Governments and government-backed entities will have an important role to play in helping to finance the transition to global environmental sustainability. Ben Caldecott looks at the opportunity for rethinking public finance and makes some recommendations.
In the energy sector alone, meeting the Paris goal of keeping average global temperatures to well below 2°C could require US$1.5 trillion of additional investment per year from now until 2050. This is up from a total of around US$1.2 trillion of investment last year.
This story is replicated in other sectors. Private sector balance sheets are already constrained and probably unable to efficiently raise all the capital needed.
Further, at any given time in different parts of the global economy there will be challenges accessing capital cheaply and efficiently – even for profitable investments.
Access to capital
Poor access to capital can be the result of temporary or structural problems, or a combination of both.
In developing countries this is mainly the result of underdeveloped capital markets and poorly capitalised domestic financial institutions.
Developed economies – even those with the most sophisticated financial systems and deepest capital markets, like the UK – also face problems. These range from a lack of experience in underlying technologies through to temporary collapses in confidence.
Covid-19 makes all these issues much harder to deal with. And it will almost certainly increase the need for a dramatic scaling up of public financing for everything.
That includes the very capital-intensive longer-term transition required to tackle climate change and the other environmental challenges facing humanity.
The role of public finance
The pandemic increases the urgency of thinking through the role of public finance.
How should public financing be provided? Do the existing public finance institutions have the right mandates? And do they have the financing capacity to see us through the current crisis and beyond?
A quick government review of UK public financing and public finance institutions should be urgently undertaken to ensure we get this right. I set out what that could look like below, but first let’s look at what public financing covers.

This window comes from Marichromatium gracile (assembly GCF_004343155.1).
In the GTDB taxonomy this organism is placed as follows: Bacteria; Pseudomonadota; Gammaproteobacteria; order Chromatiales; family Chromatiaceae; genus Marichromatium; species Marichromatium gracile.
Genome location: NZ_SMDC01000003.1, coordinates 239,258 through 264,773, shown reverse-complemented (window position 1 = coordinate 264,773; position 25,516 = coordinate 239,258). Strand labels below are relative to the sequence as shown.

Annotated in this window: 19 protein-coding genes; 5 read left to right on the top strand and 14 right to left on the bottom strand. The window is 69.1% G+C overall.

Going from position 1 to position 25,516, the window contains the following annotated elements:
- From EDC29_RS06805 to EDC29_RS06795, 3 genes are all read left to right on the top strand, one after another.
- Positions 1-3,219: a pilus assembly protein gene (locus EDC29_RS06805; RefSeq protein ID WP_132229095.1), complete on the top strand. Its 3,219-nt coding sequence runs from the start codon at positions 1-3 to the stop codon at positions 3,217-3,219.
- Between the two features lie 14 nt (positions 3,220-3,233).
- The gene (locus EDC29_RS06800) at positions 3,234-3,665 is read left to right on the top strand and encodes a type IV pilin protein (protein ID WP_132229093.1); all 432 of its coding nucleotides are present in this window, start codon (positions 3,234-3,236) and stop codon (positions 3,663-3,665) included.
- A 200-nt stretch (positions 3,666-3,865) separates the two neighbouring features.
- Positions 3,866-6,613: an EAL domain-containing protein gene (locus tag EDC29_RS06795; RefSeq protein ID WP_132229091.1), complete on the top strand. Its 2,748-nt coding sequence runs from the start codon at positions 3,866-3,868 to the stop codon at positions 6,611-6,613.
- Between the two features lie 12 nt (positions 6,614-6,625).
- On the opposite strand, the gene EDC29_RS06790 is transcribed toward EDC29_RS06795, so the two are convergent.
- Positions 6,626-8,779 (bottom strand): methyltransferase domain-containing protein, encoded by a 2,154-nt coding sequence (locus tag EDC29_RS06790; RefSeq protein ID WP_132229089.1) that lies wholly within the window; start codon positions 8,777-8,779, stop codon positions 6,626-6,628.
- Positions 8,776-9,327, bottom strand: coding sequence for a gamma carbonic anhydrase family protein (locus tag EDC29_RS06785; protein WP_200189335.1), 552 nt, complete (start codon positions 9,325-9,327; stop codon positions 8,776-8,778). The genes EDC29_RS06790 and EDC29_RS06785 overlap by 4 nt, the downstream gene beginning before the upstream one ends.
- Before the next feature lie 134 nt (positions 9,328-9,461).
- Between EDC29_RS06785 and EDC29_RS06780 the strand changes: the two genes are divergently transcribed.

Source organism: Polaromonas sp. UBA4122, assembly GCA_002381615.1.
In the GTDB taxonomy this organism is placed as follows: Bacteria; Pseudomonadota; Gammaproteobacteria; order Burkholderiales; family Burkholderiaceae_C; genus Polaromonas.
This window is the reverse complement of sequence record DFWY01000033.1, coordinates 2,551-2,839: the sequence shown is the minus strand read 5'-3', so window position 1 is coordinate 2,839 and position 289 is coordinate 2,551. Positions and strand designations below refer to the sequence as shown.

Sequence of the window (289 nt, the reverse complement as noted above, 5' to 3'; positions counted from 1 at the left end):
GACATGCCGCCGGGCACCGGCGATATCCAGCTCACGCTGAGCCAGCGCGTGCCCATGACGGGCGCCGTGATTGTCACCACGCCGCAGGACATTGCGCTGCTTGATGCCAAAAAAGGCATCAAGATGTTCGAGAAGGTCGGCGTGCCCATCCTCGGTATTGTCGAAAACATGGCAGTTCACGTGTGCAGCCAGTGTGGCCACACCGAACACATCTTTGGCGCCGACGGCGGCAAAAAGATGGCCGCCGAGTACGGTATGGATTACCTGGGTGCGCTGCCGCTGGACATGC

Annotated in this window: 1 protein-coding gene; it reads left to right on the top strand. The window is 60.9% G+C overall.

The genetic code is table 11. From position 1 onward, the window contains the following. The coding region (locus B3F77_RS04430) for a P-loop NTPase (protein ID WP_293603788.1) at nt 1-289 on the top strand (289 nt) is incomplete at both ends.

What public financing covers
Infrastructure projects, from development through to operation
Many countries have very well established infrastructure banks, including:
- KfW in Germany
- Caisse des Dépôts in France
- BNDES in Brazil
- and the China Development Bank.
In the UK we don’t really have a state infrastructure bank and have instead relied heavily on the European Investment Bank.
Company growth and development
Business finance supports companies – from startups and small to medium enterprises (SMEs) through to large multinational enterprises.
In the UK the British Business Bank, established in 2014, helps to provide this function for startups and SMEs.
Public financing sometimes enables individuals to borrow for education and training, or home investments that provide public and private goods, such as energy efficiency.
The student loan system in the UK is a highly concessional form of public finance.
Government guarantees and loans provided by Export Credit Agencies (ECAs) help companies export goods and services. The UK has the world’s longest running ECA, UK Export Finance (UKEF) established in 1919.
Public finance supports insurance provision – particularly for risks that are uninsurable or prohibitively expensive to insure through private markets. For example, in the UK we have FloodRe to provide flood insurance coverage to domestic properties deemed at significant risk of flooding.
Delivering combinations of the above – through Multilateral Development Banks (MDBs) and Development Finance Institutions (DFIs) – this focuses on developing and emerging economies.
The UK is a shareholder in many MDBs, including:
- the World Bank
- Asian Development Bank
- Inter-American Development Bank
- European Bank for Reconstruction and Development, and
- Asian Infrastructure Investment Bank.
The UK’s DFI is the Commonwealth Development Corporation (CDC).
Here are some suggestions:
- creating a publicly owned UK infrastructure bank, focused on providing concessional finance for large infrastructure projects – as well as very large but much more diffuse infrastructure programmes, such as energy efficiency in homes.
- a much more expansive role for the British Business Bank, should include providing concessional transition loans and structures to help businesses make investments that help them deliver net zero – while making them the most productive and efficient in the world.
- establishing new national revolving fund for energy and resource efficiency, similar to the Salix scheme for the public sector, but for the private sector.
- expanding UK Export Finance’s products and services to support new and emerging supply chains much more proactively – and the products and services required to meet net zero carbon emissions globally.
- new collective insurance schemes and mechanisms, including those that can help to scale up investment in domestic climate resilience.
- CDC and MDBs becoming Paris aligned and being given significantly more capacity to support the transition in developing and emerging economies – where the future of the global environment will be won or lost.
- the principle of avoiding carbon lock-in and stranded assets – public financing for companies in polluting sectors should support a proactive transition to net zero.
Dr Ben Caldecott is founding Director of the Oxford Sustainable Finance Programme
and an Associate Professor at the University of Oxford, as well as Co-Chair of the Global Research Alliance for Sustainable Finance and Investment
and a Senior Adviser to the Chair and CEO of the Green Finance Institute
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